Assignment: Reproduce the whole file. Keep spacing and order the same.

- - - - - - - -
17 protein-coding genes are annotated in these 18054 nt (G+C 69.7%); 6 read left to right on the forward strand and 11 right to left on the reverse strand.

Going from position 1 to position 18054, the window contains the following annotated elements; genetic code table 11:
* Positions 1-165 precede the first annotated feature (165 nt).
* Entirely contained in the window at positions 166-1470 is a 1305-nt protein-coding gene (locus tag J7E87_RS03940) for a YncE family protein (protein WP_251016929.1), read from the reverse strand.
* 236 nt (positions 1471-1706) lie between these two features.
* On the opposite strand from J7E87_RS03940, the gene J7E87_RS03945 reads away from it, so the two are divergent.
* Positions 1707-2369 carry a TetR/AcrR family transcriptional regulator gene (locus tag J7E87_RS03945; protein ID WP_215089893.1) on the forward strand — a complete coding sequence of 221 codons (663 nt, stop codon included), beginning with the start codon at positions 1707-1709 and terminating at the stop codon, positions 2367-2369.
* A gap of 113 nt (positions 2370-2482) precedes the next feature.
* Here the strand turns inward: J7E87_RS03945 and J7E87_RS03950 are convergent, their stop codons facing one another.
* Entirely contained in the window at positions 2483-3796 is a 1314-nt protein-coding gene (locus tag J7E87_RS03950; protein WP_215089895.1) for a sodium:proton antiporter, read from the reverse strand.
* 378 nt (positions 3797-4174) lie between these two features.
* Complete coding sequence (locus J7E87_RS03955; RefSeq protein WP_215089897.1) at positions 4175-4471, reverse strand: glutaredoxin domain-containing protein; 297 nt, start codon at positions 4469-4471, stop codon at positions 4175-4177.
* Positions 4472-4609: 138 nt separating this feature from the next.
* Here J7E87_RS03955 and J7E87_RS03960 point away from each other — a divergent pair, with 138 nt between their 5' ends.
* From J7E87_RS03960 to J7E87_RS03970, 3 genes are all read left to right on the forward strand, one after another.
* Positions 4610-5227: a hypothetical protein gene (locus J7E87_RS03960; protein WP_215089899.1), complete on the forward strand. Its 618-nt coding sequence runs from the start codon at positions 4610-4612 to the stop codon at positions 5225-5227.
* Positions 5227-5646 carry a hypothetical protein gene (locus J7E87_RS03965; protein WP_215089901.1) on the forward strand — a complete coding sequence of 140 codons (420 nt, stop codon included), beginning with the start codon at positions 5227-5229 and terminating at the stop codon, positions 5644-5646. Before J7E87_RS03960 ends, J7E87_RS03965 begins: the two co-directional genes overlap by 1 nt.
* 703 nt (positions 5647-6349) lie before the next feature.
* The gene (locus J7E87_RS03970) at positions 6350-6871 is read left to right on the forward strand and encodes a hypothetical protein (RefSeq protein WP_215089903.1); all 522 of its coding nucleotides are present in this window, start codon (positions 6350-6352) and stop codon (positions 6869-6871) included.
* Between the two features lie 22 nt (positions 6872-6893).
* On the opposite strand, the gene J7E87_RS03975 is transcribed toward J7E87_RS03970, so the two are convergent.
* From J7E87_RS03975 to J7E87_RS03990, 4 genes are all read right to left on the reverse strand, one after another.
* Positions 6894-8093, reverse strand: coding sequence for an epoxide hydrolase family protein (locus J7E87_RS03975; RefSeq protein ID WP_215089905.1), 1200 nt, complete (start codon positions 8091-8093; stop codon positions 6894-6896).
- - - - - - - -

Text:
17 protein-coding genes are annotated in these 18054 nt (G+C 69.7%); 6 read left to right on the forward strand and 11 right to left on the reverse strand.

Going from position 1 to position 18054, the window contains the following annotated elements; genetic code table 11:
* Positions 1-165 precede the first annotated feature (165 nt).
* Entirely contained in the window at positions 166-1470 is a 1305-nt protein-coding gene (locus tag J7E87_RS03940) for a YncE family protein (protein WP_251016929.1), read from the reverse strand.
* 236 nt (positions 1471-1706) lie between these two features.
* On the opposite strand from J7E87_RS03940, the gene J7E87_RS03945 reads away from it, so the two are divergent.
* Positions 1707-2369 carry a TetR/AcrR family transcriptional regulator gene (locus tag J7E87_RS03945; protein ID WP_215089893.1) on the forward strand — a complete coding sequence of 221 codons (663 nt, stop codon included), beginning with the start codon at positions 1707-1709 and terminating at the stop codon, positions 2367-2369.
* A gap of 113 nt (positions 2370-2482) precedes the next feature.
* Here the strand turns inward: J7E87_RS03945 and J7E87_RS03950 are convergent, their stop codons facing one another.
* Entirely contained in the window at positions 2483-3796 is a 1314-nt protein-coding gene (locus tag J7E87_RS03950; protein WP_215089895.1) for a sodium:proton antiporter, read from the reverse strand.
* 378 nt (positions 3797-4174) lie between these two features.
* Complete coding sequence (locus J7E87_RS03955; RefSeq protein WP_215089897.1) at positions 4175-4471, reverse strand: glutaredoxin domain-containing protein; 297 nt, start codon at positions 4469-4471, stop codon at positions 4175-4177.
* Positions 4472-4609: 138 nt separating this feature from the next.
* Here J7E87_RS03955 and J7E87_RS03960 point away from each other — a divergent pair, with 138 nt between their 5' ends.
* From J7E87_RS03960 to J7E87_RS03970, 3 genes are all read left to right on the forward strand, one after another.
* Positions 4610-5227: a hypothetical protein gene (locus J7E87_RS03960; protein WP_215089899.1), complete on the forward strand. Its 618-nt coding sequence runs from the start codon at positions 4610-4612 to the stop codon at positions 5225-5227.
* Positions 5227-5646 carry a hypothetical protein gene (locus J7E87_RS03965; protein WP_215089901.1) on the forward strand — a complete coding sequence of 140 codons (420 nt, stop codon included), beginning with the start codon at positions 5227-5229 and terminating at the stop codon, positions 5644-5646. Before J7E87_RS03960 ends, J7E87_RS03965 begins: the two co-directional genes overlap by 1 nt.
* 703 nt (positions 5647-6349) lie before the next feature.
* The gene (locus J7E87_RS03970) at positions 6350-6871 is read left to right on the forward strand and encodes a hypothetical protein (RefSeq protein WP_215089903.1); all 522 of its coding nucleotides are present in this window, start codon (positions 6350-6352) and stop codon (positions 6869-6871) included.
* Between the two features lie 22 nt (positions 6872-6893).
* On the opposite strand, the gene J7E87_RS03975 is transcribed toward J7E87_RS03970, so the two are convergent.
* From J7E87_RS03975 to J7E87_RS03990, 4 genes are all read right to left on the reverse strand, one after another.
* Positions 6894-8093, reverse strand: coding sequence for an epoxide hydrolase family protein (locus J7E87_RS03975; RefSeq protein ID WP_215089905.1), 1200 nt, complete (start codon positions 8091-8093; stop codon positions 6894-6896).